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COVID-19 Information Hub

Coronavirus Job Retention Scheme – Support for businesses

On 20 March 2020, the Chancellor announced a package of support for businesses affected by the Coronavirus (COVID-19) crisis, including grants available under the Coronavirus Job Retention Scheme.

Please read on for a summary of advice issued by the government and our supplementary commentary, analysis and guidance.

Updated 27/03/20

Government guidance:

Today (27 March), the government has released further detail on the scheme.  This announcement is quite comprehensive, so please take the time to read it here.

Kirk Rice commentary:

It’s good news that the government has released further clarity on this.  Some key points to pick out of the latest update:

  • The scheme is expected to be up and running by the end of April
  • Employers can claim for up to £,2500 of the usual monthly wage PLUS the associated Employer National Insurance contributions AND minimum automatic enrolment employer pension contributions
  • The wages of furloughed employees will be subject to Income Tax and National Insurance as usual; employees will also pay automatic enrolment pension contributions unless they have opted out
  • Employers will be liable to pay Employer National Insurance contributions on wages paid, as well as automatic enrolment contributions on qualifying earnings, unless an employee has opted out, or has ceased saving into a workplace pension scheme
  • Whilst employer national insurance can be claimed back; it is an employer’s responsibility to pay it during a period of furlough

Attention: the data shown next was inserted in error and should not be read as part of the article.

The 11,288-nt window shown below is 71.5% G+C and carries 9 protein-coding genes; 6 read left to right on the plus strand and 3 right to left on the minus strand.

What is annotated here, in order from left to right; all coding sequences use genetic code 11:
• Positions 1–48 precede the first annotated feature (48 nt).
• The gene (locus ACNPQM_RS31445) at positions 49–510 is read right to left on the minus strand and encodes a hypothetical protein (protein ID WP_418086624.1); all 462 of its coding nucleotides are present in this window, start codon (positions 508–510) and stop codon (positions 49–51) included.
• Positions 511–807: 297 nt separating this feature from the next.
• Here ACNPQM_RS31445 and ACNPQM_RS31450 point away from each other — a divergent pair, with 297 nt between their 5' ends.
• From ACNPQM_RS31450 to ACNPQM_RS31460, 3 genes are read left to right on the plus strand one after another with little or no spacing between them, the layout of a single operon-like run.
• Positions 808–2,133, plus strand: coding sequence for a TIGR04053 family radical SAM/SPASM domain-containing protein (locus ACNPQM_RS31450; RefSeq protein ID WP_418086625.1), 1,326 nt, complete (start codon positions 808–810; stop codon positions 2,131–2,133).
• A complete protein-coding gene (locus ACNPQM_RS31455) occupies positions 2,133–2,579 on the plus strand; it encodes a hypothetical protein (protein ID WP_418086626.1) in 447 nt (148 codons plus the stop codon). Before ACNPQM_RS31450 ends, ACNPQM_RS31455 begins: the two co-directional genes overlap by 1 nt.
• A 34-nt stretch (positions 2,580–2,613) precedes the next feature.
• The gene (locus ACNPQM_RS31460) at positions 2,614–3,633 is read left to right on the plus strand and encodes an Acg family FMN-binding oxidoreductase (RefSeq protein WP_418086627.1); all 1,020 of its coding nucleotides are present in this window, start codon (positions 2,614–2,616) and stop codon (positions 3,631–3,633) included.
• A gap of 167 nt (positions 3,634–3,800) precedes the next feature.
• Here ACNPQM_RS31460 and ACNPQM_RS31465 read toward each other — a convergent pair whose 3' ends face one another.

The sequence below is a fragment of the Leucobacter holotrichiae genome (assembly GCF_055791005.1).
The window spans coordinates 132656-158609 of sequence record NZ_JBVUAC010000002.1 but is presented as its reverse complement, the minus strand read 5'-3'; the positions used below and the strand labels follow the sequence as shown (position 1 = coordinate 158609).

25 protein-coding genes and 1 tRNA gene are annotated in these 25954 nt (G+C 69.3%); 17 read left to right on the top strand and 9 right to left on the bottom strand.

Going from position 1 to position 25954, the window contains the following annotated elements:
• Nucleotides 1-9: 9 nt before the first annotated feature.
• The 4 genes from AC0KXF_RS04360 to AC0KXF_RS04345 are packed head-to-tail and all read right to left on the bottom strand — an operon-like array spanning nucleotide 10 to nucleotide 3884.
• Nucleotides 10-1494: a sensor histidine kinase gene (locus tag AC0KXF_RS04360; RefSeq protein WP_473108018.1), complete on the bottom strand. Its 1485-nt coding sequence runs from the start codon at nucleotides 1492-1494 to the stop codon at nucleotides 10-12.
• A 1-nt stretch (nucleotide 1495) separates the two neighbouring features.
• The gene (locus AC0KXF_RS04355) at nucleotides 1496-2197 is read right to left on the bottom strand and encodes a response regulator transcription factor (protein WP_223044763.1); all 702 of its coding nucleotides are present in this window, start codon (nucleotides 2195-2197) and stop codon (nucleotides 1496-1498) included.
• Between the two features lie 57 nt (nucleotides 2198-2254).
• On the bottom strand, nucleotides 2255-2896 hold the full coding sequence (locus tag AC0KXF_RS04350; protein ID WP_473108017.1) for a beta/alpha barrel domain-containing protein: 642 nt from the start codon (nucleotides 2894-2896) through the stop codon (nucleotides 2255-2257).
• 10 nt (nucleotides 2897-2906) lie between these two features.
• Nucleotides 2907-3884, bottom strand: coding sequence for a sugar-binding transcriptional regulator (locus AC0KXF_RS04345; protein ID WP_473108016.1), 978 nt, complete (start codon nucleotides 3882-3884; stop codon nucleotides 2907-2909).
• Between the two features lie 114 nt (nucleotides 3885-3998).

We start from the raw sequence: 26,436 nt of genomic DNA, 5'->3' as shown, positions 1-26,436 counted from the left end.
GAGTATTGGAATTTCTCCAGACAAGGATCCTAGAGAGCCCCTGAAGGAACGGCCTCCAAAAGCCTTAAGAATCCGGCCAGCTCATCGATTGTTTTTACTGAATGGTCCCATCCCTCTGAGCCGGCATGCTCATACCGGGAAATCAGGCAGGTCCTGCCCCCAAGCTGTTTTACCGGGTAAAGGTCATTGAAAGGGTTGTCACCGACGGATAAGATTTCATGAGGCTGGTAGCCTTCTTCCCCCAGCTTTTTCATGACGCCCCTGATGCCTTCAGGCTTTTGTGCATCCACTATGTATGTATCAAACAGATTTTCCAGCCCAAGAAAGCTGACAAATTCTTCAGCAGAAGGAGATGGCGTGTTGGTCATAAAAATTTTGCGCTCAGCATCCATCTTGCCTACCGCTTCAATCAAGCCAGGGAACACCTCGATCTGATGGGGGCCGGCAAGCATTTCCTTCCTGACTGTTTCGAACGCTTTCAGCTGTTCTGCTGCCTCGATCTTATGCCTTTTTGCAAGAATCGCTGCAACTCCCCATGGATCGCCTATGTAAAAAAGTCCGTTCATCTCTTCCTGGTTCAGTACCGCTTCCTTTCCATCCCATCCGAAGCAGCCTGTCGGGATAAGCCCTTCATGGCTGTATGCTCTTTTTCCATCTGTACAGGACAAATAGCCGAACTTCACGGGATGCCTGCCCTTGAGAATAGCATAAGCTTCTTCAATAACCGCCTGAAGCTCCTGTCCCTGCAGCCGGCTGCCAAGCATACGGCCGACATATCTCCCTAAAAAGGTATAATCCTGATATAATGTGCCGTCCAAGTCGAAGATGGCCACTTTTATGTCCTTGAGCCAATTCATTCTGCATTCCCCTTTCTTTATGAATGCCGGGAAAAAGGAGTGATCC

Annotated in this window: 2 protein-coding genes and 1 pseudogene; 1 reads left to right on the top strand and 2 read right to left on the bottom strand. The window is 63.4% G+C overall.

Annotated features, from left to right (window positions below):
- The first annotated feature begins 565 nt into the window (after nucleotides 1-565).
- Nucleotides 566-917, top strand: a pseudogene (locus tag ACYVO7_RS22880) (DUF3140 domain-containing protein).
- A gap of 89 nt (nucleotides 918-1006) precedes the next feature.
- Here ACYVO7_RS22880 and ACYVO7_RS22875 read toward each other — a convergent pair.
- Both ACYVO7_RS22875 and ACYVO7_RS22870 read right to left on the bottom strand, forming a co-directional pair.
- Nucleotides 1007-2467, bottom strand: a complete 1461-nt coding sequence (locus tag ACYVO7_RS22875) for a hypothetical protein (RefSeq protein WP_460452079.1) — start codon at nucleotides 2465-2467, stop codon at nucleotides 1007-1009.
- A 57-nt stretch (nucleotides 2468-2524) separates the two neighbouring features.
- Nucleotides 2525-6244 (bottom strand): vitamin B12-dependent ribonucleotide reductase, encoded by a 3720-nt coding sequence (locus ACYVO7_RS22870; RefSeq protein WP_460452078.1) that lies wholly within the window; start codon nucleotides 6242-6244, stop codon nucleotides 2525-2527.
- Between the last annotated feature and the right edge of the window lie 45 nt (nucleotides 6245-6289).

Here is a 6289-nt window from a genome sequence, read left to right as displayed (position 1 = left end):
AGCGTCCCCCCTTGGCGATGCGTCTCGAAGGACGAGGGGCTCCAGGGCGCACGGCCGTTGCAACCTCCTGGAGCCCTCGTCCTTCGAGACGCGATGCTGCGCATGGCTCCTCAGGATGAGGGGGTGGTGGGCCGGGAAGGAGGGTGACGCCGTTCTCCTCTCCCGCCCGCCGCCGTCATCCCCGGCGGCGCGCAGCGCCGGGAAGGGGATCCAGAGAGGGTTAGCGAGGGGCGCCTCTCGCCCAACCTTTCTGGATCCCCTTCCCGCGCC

• An employer must have a PAYE payroll scheme already in existence on 28 February AND have a UK bank account
  • You can claim for employees on any type of contract including full-time, part-time, employees on agency contracts AND employees on flexible or zero-hour contracts
  • The scheme also covers employees who were made redundant since 28 February, if they are rehired by their employer
  • Employees hired after 28 February cannot be furloughed
  • There is no requirement to retain an employee in your employment for a period after the furlough ends. If they can’t return to their normal duties, it may be necessary to consider termination of their employment (redundancy) at that point
  • Payments can be backdated to 1 March 2020, but it is important to note that the worker should not perform any work for you, the employer, while on “furlough leave.” An employer cannot furlough an employee from say 1 April, and then make a claim from 1 March.
  • You can only submit one claim at least every three weeks, which is the minimum length an employee can be furloughed for
  • Employees that have been furloughed have the same rights as they did previously. That includes Statutory Sick Pay entitlement, maternity rights, other parental rights, rights against unfair dismissal and to redundancy payments
  • Once the scheme has been closed by the government, HMRC will continue to process remaining claims before terminating the scheme